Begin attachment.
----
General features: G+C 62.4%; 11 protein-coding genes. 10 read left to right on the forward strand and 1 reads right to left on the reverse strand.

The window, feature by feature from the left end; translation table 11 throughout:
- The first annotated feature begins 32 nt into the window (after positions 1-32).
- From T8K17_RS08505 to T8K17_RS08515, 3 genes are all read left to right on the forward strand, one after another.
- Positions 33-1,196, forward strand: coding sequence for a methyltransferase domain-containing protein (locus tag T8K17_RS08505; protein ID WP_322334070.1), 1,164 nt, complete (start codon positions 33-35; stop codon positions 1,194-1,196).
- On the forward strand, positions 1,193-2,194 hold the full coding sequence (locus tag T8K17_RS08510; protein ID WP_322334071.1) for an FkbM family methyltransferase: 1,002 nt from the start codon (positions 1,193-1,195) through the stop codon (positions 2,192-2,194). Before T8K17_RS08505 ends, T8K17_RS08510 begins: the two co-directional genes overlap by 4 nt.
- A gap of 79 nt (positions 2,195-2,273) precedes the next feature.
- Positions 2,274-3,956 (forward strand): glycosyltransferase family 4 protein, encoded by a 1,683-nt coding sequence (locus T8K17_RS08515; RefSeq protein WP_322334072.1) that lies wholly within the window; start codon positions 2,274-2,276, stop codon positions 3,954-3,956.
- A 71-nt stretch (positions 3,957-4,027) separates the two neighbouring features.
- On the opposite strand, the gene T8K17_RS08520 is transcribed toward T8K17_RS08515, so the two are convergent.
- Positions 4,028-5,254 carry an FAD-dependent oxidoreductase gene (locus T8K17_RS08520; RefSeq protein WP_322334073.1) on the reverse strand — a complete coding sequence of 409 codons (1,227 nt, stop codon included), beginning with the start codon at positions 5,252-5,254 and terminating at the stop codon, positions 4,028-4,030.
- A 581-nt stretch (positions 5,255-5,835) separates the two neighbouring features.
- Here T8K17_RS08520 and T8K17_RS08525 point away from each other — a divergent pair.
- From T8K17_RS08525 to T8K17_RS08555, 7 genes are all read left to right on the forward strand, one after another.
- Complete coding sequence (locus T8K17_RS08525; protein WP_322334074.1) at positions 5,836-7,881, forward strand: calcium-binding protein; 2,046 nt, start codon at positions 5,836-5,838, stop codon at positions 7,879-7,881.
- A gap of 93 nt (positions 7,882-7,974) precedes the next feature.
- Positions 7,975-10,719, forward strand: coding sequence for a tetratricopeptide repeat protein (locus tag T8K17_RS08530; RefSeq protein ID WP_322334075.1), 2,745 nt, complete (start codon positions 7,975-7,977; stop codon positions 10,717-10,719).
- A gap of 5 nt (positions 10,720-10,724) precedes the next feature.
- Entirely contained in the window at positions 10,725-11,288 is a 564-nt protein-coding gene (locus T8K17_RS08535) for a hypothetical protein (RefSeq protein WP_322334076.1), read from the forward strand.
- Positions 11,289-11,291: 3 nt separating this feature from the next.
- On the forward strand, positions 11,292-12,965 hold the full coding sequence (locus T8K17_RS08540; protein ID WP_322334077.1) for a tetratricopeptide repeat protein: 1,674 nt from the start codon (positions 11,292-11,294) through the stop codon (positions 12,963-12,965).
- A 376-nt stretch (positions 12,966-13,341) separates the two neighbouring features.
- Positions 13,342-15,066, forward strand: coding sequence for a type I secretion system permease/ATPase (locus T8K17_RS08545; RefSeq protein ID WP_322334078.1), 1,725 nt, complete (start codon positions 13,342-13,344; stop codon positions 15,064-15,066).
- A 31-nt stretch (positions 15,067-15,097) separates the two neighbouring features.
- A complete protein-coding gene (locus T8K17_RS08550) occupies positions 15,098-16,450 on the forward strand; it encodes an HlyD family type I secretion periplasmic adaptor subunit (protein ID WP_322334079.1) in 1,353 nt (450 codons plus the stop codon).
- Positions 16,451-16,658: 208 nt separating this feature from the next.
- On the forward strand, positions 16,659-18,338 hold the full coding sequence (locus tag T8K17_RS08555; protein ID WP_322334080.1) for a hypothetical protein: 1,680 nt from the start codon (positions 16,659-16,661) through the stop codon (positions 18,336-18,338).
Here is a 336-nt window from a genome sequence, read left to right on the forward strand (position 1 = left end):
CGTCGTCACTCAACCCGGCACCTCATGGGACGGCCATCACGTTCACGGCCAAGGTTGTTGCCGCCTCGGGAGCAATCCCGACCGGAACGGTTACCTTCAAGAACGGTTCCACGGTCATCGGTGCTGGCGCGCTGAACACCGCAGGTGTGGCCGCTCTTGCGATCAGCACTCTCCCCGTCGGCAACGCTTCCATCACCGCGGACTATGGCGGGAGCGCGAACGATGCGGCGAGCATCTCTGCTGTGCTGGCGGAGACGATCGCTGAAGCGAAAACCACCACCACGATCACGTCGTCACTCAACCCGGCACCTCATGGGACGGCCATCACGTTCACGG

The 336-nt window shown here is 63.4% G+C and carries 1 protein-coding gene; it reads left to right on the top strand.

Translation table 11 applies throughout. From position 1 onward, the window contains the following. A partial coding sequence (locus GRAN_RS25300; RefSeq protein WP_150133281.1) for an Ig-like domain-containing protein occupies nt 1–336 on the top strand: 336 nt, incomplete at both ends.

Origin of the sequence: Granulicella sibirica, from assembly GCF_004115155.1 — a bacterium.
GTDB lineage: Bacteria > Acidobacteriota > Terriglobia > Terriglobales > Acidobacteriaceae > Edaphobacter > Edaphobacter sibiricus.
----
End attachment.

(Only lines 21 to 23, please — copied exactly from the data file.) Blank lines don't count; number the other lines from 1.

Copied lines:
- On the forward strand, positions 11,292-12,965 hold the full coding sequence (locus T8K17_RS08540; protein ID WP_322334077.1) for a tetratricopeptide repeat protein: 1,674 nt from the start codon (positions 11,292-11,294) through the stop codon (positions 12,963-12,965).
- A 376-nt stretch (positions 12,966-13,341) separates the two neighbouring features.
- Positions 13,342-15,066, forward strand: coding sequence for a type I secretion system permease/ATPase (locus T8K17_RS08545; RefSeq protein ID WP_322334078.1), 1,725 nt, complete (start codon positions 13,342-13,344; stop codon positions 15,064-15,066).